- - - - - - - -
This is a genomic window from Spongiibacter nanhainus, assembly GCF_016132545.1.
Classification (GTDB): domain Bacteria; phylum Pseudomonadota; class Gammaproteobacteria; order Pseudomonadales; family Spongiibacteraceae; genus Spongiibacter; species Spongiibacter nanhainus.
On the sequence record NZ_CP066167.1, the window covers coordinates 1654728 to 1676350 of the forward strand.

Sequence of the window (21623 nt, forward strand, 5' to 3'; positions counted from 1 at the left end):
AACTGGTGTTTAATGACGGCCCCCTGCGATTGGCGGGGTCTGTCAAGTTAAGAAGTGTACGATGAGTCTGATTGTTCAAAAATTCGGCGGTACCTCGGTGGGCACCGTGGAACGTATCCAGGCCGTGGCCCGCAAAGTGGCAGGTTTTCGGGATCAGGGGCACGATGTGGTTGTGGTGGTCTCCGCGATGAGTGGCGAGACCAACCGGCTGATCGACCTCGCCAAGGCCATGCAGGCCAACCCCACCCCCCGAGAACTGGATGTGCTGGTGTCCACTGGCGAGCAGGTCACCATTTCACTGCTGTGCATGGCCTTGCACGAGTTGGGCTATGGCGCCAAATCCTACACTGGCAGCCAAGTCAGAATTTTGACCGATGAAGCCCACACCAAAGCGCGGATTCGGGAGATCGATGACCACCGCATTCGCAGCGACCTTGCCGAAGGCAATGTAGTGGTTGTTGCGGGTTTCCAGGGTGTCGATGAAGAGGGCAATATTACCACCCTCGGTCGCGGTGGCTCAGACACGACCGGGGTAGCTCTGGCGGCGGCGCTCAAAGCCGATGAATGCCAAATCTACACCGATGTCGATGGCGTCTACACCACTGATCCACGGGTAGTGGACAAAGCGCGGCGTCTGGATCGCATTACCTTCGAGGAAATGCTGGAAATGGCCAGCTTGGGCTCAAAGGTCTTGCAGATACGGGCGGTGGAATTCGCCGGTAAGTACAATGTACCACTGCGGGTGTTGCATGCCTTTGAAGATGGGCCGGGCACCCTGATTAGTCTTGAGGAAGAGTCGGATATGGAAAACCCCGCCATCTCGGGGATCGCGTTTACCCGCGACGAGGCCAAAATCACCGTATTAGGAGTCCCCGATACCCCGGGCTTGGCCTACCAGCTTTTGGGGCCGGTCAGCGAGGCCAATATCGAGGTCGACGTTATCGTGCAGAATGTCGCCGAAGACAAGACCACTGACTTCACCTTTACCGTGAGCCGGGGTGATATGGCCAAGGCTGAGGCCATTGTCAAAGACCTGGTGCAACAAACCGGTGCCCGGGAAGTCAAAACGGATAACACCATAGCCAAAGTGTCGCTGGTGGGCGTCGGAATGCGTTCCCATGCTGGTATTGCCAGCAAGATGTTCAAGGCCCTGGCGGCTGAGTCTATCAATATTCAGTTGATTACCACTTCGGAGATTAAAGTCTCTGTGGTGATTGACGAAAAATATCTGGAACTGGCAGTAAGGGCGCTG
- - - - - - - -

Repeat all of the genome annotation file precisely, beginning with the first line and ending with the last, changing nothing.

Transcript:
This is a genomic window from Spongiibacter nanhainus, assembly GCF_016132545.1.
Classification (GTDB): domain Bacteria; phylum Pseudomonadota; class Gammaproteobacteria; order Pseudomonadales; family Spongiibacteraceae; genus Spongiibacter; species Spongiibacter nanhainus.
On the sequence record NZ_CP066167.1, the window covers coordinates 1654728 to 1676350 of the forward strand.

Sequence of the window (21623 nt, forward strand, 5' to 3'; positions counted from 1 at the left end):
AACTGGTGTTTAATGACGGCCCCCTGCGATTGGCGGGGTCTGTCAAGTTAAGAAGTGTACGATGAGTCTGATTGTTCAAAAATTCGGCGGTACCTCGGTGGGCACCGTGGAACGTATCCAGGCCGTGGCCCGCAAAGTGGCAGGTTTTCGGGATCAGGGGCACGATGTGGTTGTGGTGGTCTCCGCGATGAGTGGCGAGACCAACCGGCTGATCGACCTCGCCAAGGCCATGCAGGCCAACCCCACCCCCCGAGAACTGGATGTGCTGGTGTCCACTGGCGAGCAGGTCACCATTTCACTGCTGTGCATGGCCTTGCACGAGTTGGGCTATGGCGCCAAATCCTACACTGGCAGCCAAGTCAGAATTTTGACCGATGAAGCCCACACCAAAGCGCGGATTCGGGAGATCGATGACCACCGCATTCGCAGCGACCTTGCCGAAGGCAATGTAGTGGTTGTTGCGGGTTTCCAGGGTGTCGATGAAGAGGGCAATATTACCACCCTCGGTCGCGGTGGCTCAGACACGACCGGGGTAGCTCTGGCGGCGGCGCTCAAAGCCGATGAATGCCAAATCTACACCGATGTCGATGGCGTCTACACCACTGATCCACGGGTAGTGGACAAAGCGCGGCGTCTGGATCGCATTACCTTCGAGGAAATGCTGGAAATGGCCAGCTTGGGCTCAAAGGTCTTGCAGATACGGGCGGTGGAATTCGCCGGTAAGTACAATGTACCACTGCGGGTGTTGCATGCCTTTGAAGATGGGCCGGGCACCCTGATTAGTCTTGAGGAAGAGTCGGATATGGAAAACCCCGCCATCTCGGGGATCGCGTTTACCCGCGACGAGGCCAAAATCACCGTATTAGGAGTCCCCGATACCCCGGGCTTGGCCTACCAGCTTTTGGGGCCGGTCAGCGAGGCCAATATCGAGGTCGACGTTATCGTGCAGAATGTCGCCGAAGACAAGACCACTGACTTCACCTTTACCGTGAGCCGGGGTGATATGGCCAAGGCTGAGGCCATTGTCAAAGACCTGGTGCAACAAACCGGTGCCCGGGAAGTCAAAACGGATAACACCATAGCCAAAGTGTCGCTGGTGGGCGTCGGAATGCGTTCCCATGCTGGTATTGCCAGCAAGATGTTCAAGGCCCTGGCGGCTGAGTCTATCAATATTCAGTTGATTACCACTTCGGAGATTAAAGTCTCTGTGGTGATTGACGAAAAATATCTGGAACTGGCAGTAAGGGCGCTG